Friday, February 23, 2007

Walk Like a Cameroonian -- Day 3

French Word of the Day: carême, pronounced kuh-rem, means Lent, as in the forty-day period of fasting and repentance that we are currently observing. Lent is still seen as mostly a “Catholicky” thing to do in Cameroon; none of our Methodist churches celebrated Ash Wednesday this year, for instance.

Face of the Day: Pauline Ntui, National President of United Methodist Women, Cameroon, Buea: Not a great picture of Pauline, I admit, but she called Leah this morning to ask for prayer. She stepped into a gutter and hurt her leg, badly enough to require a visit to the local hospital. Pauline always has a smile on her face, and whenever I visit, has prepared some local Anglophone foods. And there’s always usually a bunch of plantains, too. Pauline’s husband is a retired civil servant; her son is the manager of Capitol Hotel in Buea.

Cameroon Fact: The following short news item appeared in the February 23, 2007 edition of the Cameroon Tribune: “… freedom of association has rendered the country a very fertile ground for the implantation of churches. Without going into the polemics as to whether these new churches are good or bad, one cannot stay indifferent to some of their practices. The other day, a family took a sick child whom they believed was possessed by demons to a prayer session of one of these churches. The preacher, however, refused to touch the kid on grounds that the Holy Spirit was not yet ready. After the general prayer session, he called for the parents of the child to bring CFA 100,000 frs in a week's time for the child to be delivered. ‘We need the money to invoke the Holy Spirit,’ the shameless preacher said. What a hoax!”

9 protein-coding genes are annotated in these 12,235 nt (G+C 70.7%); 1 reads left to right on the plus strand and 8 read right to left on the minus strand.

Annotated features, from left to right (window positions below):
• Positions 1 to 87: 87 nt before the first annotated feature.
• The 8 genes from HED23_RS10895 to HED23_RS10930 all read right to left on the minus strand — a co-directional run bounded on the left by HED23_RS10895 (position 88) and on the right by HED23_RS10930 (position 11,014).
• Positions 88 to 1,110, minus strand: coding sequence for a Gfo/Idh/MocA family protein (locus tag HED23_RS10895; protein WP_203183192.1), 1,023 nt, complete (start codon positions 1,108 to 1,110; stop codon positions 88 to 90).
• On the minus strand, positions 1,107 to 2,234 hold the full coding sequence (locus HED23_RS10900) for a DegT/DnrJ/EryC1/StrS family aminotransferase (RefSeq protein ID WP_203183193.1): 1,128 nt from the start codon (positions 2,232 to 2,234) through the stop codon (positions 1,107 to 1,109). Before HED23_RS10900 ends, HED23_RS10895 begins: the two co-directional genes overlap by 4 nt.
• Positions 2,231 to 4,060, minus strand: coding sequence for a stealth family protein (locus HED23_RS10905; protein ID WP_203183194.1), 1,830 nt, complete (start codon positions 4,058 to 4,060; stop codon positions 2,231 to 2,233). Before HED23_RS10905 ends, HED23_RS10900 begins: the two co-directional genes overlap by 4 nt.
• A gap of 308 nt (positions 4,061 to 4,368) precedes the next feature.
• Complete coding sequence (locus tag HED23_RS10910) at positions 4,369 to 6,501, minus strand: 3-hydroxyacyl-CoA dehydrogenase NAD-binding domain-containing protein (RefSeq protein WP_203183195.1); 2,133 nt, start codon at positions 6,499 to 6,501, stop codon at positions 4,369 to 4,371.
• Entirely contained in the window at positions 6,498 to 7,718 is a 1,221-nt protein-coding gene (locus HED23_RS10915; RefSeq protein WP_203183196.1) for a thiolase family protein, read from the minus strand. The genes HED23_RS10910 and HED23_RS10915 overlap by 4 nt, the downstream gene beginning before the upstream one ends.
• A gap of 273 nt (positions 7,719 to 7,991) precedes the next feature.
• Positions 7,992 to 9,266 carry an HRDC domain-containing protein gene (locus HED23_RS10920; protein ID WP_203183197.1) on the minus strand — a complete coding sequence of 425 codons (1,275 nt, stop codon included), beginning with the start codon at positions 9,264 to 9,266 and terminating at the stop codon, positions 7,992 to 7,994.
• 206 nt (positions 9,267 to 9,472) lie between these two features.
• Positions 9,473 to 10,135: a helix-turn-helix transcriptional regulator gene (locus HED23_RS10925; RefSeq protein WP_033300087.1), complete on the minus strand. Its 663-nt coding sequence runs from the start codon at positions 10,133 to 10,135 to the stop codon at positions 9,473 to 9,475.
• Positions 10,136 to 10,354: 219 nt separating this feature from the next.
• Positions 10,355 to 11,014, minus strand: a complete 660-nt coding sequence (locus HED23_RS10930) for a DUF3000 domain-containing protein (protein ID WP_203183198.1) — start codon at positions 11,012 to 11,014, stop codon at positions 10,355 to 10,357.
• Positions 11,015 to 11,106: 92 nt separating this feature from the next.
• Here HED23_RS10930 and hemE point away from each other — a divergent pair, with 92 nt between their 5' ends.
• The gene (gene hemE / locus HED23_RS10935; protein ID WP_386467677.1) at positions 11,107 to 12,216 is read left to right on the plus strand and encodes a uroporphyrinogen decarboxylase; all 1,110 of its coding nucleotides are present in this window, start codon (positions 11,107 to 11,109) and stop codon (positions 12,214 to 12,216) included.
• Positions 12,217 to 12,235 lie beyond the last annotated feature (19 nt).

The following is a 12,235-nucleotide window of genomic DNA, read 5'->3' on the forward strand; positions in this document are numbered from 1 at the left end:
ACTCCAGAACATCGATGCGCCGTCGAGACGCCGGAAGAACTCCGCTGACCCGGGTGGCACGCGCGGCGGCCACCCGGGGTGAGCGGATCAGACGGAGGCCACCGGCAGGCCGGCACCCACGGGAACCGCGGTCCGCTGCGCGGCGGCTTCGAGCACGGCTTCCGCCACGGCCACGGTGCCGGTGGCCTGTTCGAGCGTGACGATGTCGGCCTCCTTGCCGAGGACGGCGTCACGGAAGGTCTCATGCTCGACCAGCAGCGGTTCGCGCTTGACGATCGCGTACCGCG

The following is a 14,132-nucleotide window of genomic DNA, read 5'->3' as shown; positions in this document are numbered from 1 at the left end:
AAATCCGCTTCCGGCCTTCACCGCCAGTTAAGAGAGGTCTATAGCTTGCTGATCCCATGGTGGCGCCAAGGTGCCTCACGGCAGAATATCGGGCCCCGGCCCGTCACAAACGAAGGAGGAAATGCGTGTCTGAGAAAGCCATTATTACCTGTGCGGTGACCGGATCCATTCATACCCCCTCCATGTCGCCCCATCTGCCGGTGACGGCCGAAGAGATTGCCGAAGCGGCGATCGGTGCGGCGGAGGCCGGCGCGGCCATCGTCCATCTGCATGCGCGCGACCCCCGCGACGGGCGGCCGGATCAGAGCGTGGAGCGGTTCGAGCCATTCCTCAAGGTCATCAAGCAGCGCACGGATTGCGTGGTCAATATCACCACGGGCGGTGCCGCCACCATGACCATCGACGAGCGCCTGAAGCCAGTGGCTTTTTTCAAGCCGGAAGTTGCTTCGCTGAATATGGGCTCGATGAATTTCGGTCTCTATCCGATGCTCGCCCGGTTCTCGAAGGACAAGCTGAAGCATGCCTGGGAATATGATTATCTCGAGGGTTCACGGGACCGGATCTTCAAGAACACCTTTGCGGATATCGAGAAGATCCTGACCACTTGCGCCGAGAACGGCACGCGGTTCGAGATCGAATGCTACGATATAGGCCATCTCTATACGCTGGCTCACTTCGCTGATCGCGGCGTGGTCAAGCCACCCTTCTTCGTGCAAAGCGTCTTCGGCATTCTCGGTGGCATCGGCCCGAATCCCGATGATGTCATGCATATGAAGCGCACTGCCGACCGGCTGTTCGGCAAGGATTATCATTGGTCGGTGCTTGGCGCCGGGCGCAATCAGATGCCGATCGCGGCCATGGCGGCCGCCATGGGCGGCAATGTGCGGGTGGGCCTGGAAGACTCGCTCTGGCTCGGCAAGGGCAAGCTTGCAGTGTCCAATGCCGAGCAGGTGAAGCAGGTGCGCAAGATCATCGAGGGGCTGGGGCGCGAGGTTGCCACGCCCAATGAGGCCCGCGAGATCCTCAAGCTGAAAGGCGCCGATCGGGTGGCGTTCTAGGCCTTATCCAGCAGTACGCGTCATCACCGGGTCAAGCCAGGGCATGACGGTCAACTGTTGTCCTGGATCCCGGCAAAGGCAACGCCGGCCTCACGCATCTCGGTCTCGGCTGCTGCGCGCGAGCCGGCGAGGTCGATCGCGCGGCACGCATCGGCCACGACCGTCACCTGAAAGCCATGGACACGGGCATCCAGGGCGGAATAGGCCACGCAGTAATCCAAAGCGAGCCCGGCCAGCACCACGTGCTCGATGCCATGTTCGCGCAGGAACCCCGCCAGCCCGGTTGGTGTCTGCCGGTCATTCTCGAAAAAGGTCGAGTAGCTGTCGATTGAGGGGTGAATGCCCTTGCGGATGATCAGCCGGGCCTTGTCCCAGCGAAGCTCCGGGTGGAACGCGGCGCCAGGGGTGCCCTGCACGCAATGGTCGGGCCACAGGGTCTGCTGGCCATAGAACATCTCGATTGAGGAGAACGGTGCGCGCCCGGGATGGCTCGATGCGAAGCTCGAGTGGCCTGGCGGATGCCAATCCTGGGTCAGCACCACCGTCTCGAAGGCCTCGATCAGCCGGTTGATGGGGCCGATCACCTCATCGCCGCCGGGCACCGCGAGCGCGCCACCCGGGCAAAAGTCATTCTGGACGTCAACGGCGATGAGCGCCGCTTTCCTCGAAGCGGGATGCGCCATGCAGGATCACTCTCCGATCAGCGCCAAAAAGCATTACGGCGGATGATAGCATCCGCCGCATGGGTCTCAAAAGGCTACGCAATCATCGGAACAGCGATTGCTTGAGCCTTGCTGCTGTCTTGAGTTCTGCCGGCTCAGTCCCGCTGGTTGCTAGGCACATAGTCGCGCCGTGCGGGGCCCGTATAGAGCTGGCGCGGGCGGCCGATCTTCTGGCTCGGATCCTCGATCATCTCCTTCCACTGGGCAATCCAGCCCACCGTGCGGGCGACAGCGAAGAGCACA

Mission Challenge of the Day: Today is the opening of the first Douala United Methodist Church Regional Convention, which will be held at Galilee UMC. Please pray for all the pastors and members of the four Douala-area churches who will be gathering for a weekend of worship, preaching, evangelism and food! The host pastors’ names are Bienvenue Iloga Iloga, Bernard Mbehna, Sampson Ashu, and Victor Essama.